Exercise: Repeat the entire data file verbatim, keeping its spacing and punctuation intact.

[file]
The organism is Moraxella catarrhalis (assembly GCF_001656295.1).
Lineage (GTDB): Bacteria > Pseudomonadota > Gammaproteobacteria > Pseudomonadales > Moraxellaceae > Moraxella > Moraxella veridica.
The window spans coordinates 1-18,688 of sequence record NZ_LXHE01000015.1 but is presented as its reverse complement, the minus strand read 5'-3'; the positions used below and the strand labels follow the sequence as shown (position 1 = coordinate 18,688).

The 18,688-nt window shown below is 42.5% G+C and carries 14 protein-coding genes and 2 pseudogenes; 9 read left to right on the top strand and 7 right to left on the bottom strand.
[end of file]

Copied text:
The organism is Moraxella catarrhalis (assembly GCF_001656295.1).
Lineage (GTDB): Bacteria > Pseudomonadota > Gammaproteobacteria > Pseudomonadales > Moraxellaceae > Moraxella > Moraxella veridica.
The window spans coordinates 1-18,688 of sequence record NZ_LXHE01000015.1 but is presented as its reverse complement, the minus strand read 5'-3'; the positions used below and the strand labels follow the sequence as shown (position 1 = coordinate 18,688).

The 18,688-nt window shown below is 42.5% G+C and carries 14 protein-coding genes and 2 pseudogenes; 9 read left to right on the top strand and 7 right to left on the bottom strand.